Although the importance of context has been emphasized by temperament researchers, until now there has been remarkably little systematic research on the unique role specific aspects of context play in the development and impact of temperament. The goal of this volume is to systematize current knowledge and theory on the role played by specific aspects of context in the etiology, expression, and influence of temperament, particularly for those aspects of temperament that are most likely to relate to later personality traits.
Reflecting the editors' view that the interface between temperament and context is a bidirectional phenomenon, this volume focuses on two broad issues:
1) How does context moderate the expression, continuity, or consequences of individual differences in introversion-extraversion, sociability, emotionality, and inhibition (the I-ESEI family of traits)?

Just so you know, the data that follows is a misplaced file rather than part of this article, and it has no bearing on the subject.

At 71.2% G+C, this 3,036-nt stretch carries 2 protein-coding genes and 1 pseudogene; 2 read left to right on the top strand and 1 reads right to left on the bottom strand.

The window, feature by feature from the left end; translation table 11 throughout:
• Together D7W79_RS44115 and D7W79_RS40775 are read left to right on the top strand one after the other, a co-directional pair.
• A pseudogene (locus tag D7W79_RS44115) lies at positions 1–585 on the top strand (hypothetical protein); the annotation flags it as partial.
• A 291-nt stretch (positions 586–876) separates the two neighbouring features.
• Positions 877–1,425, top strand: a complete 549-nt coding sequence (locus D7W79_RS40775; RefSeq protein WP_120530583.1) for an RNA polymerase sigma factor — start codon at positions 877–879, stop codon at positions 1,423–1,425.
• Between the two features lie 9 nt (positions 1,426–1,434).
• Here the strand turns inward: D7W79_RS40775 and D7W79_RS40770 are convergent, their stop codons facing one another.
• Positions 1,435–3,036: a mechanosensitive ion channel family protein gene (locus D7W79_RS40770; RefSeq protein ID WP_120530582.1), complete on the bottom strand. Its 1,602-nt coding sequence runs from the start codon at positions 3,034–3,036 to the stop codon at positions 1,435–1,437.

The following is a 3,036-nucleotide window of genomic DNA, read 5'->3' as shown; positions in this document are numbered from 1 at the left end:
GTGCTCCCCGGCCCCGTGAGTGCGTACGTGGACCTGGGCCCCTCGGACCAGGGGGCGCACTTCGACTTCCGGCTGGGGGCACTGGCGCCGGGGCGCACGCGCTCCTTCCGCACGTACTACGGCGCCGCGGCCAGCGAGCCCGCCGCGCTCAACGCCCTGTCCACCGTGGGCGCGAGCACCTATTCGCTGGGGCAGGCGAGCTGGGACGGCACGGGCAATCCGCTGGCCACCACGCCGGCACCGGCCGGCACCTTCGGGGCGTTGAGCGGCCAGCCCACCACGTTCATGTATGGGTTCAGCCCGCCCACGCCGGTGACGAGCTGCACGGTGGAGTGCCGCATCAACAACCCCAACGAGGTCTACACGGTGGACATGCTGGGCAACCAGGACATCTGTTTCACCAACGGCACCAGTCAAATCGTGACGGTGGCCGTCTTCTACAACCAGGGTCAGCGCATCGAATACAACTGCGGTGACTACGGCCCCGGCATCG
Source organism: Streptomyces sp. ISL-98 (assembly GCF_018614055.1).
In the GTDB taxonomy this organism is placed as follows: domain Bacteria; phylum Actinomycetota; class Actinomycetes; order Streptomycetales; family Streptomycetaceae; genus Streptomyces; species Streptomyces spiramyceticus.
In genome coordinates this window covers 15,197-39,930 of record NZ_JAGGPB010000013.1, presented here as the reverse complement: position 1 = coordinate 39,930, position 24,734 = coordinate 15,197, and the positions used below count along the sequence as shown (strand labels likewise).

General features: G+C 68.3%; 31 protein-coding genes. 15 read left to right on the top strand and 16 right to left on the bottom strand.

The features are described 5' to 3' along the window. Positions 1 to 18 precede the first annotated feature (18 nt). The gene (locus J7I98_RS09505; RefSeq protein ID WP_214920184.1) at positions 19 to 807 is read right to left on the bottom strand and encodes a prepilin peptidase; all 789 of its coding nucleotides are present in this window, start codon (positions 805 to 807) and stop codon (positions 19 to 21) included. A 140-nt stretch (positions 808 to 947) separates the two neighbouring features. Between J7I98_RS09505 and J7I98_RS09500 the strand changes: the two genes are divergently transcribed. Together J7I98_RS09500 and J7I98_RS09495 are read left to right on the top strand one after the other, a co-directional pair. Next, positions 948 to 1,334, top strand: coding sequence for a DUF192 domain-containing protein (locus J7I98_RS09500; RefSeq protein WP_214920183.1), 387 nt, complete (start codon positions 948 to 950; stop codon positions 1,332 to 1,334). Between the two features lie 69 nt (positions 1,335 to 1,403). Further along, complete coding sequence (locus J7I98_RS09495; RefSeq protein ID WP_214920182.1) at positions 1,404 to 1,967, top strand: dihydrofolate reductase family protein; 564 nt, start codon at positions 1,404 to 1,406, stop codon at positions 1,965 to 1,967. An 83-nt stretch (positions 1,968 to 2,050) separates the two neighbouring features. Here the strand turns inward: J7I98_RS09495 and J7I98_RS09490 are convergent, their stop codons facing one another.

2) How do individual differences in the I-ESEI family of traits moderate the nature of characteristics of the individual's context?
By bringing together outstanding international researchers who present their current research and theories, the editors systematize research contributions in the domain of contextual contributions to the I-ESIA family of traits and set the agenda for future research directions.
Appropriate for use by scholars and practitioners in developmental science and family studies.
Contents: T.D. Wachs, G.A. Kohnstamm, Introduction. P.T. Costa, Jr., R.R. McCrae, A Theoretical Context for Adult Temperament. D. Ramsay, M. Lewis, Temperament, Stress, and Soothing. D. Arcus, Inhibited and Uninhibited Children: Biology in the Social Context. C.F. Halverson, J.E. Deal, Temperamental Change, Parenting, and the Family Context. A.P. Matheny Jr., K. Phillips, Temperament and Context: Correlates of Home Environment With Temperament Continuity and Change, Newborn to 30 Months. H.H. Goldsmith, N. Aksan, M. Essex, N.A. Smider, D.L. Vandell, Temperament and Socioemotional Adjustment to Kindergarten: A Multi-Informant Perspective. M. Kerr, Culture as a Context for Temperament: Suggestions From the Life Courses of Shy Swedes and Americans. J. Strelau, The Role of Temperament as a Moderator of Stress. J.E. Bates, Adjustment Style in Childhood as a Product of Parenting and Temperament. T.D. Wachs, G.A. Kohnstamm, The Bidirectional Nature of Temperament-Context Links.